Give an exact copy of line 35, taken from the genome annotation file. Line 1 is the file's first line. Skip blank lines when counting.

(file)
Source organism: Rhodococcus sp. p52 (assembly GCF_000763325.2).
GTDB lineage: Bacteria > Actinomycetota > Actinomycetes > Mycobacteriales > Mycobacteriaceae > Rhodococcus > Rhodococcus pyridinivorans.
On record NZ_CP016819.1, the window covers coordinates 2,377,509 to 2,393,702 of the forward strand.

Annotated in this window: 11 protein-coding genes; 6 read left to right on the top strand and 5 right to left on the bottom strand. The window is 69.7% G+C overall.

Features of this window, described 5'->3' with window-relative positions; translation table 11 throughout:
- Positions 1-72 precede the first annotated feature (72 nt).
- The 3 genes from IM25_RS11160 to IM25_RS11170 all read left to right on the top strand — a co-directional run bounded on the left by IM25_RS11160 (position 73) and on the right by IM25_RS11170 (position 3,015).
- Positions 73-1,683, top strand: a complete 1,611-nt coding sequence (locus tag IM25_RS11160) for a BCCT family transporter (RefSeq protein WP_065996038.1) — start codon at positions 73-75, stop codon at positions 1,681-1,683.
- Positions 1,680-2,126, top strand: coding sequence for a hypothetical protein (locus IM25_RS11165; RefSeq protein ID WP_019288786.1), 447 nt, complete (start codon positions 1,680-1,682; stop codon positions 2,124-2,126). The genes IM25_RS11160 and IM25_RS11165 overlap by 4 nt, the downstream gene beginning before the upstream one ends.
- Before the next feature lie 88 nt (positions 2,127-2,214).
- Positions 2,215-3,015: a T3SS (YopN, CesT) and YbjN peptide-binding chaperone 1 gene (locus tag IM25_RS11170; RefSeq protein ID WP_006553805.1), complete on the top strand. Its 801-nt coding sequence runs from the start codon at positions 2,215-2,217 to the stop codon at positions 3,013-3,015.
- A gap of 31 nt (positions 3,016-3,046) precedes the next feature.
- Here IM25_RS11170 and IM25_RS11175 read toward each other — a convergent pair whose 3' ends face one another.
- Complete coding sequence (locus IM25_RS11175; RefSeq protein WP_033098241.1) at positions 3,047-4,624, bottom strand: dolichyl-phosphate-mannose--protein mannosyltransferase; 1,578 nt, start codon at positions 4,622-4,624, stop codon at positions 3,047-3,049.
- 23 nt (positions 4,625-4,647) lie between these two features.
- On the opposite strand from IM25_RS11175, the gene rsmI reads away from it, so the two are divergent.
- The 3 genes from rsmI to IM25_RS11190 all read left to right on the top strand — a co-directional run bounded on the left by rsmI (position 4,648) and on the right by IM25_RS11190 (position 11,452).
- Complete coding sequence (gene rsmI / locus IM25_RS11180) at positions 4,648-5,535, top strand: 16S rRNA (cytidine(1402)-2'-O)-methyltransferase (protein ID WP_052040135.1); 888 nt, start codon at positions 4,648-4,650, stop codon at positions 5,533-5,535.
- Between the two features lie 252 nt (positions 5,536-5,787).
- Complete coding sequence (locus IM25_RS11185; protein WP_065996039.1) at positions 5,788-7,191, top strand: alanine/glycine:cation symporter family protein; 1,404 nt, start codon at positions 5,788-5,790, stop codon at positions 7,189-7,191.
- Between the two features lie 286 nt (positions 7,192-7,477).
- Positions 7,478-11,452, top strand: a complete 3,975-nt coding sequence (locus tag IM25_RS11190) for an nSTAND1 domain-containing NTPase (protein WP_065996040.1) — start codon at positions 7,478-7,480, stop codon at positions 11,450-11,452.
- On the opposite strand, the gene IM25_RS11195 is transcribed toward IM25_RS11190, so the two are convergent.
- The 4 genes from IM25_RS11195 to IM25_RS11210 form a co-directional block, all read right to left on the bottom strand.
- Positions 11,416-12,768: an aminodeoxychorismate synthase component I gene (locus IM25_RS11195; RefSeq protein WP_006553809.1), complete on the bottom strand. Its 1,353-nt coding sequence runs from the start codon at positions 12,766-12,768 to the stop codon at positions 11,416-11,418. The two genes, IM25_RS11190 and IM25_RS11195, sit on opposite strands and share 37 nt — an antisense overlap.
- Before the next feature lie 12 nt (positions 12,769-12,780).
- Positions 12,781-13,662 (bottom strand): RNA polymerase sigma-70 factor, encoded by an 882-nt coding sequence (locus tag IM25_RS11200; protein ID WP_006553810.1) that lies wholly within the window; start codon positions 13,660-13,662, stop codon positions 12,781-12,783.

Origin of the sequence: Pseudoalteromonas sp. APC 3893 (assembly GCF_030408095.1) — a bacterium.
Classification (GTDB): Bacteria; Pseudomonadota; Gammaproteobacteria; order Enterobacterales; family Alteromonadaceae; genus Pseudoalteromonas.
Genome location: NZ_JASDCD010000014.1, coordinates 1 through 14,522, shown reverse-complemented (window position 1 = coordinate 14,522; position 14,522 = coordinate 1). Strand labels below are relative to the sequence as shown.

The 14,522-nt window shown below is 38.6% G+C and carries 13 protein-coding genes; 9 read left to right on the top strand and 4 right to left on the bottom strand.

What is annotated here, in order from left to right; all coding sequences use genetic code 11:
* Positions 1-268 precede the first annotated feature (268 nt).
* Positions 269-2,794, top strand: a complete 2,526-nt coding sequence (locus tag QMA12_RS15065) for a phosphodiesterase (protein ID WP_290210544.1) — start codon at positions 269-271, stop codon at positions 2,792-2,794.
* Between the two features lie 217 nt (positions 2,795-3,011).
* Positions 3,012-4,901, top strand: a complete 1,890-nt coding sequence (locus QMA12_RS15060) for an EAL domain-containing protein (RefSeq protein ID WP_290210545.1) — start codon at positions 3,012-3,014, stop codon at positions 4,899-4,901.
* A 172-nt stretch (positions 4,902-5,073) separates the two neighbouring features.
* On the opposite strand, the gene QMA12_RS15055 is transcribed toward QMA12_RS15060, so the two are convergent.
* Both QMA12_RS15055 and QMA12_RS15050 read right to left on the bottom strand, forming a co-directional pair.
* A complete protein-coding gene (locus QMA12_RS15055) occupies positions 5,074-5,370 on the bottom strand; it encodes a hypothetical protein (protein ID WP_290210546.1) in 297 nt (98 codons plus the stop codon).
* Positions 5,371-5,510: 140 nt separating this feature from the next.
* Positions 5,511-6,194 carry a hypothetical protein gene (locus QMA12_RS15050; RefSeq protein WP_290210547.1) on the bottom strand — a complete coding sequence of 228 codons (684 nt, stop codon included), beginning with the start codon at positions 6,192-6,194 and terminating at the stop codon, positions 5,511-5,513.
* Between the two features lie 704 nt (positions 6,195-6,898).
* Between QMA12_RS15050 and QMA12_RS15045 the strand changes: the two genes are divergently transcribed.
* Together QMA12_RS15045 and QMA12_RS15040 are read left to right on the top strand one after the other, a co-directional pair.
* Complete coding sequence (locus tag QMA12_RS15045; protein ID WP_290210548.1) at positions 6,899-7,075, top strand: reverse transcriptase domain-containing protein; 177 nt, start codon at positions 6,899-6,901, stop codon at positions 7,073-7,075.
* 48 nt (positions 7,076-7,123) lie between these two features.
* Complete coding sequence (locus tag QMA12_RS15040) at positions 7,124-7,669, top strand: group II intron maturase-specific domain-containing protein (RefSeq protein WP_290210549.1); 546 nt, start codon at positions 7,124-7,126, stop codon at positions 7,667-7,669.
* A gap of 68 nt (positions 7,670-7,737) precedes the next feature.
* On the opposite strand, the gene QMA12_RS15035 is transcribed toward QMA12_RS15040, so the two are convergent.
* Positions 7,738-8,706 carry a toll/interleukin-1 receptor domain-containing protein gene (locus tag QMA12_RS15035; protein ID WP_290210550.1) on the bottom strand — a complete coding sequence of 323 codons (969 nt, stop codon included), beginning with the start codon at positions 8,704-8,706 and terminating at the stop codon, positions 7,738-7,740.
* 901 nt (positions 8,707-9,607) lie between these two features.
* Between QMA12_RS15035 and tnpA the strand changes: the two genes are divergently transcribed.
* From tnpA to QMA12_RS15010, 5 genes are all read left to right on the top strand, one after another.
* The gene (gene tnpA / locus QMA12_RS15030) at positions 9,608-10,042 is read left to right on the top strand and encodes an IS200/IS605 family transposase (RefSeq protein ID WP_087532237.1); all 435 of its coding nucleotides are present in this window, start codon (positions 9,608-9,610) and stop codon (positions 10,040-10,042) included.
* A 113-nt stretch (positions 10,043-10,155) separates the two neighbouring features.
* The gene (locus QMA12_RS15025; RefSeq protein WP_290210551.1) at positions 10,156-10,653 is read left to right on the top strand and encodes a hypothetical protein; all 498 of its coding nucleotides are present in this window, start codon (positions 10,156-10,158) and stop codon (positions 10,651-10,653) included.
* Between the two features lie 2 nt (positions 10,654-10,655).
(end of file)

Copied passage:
* Between the two features lie 217 nt (positions 2,795-3,011).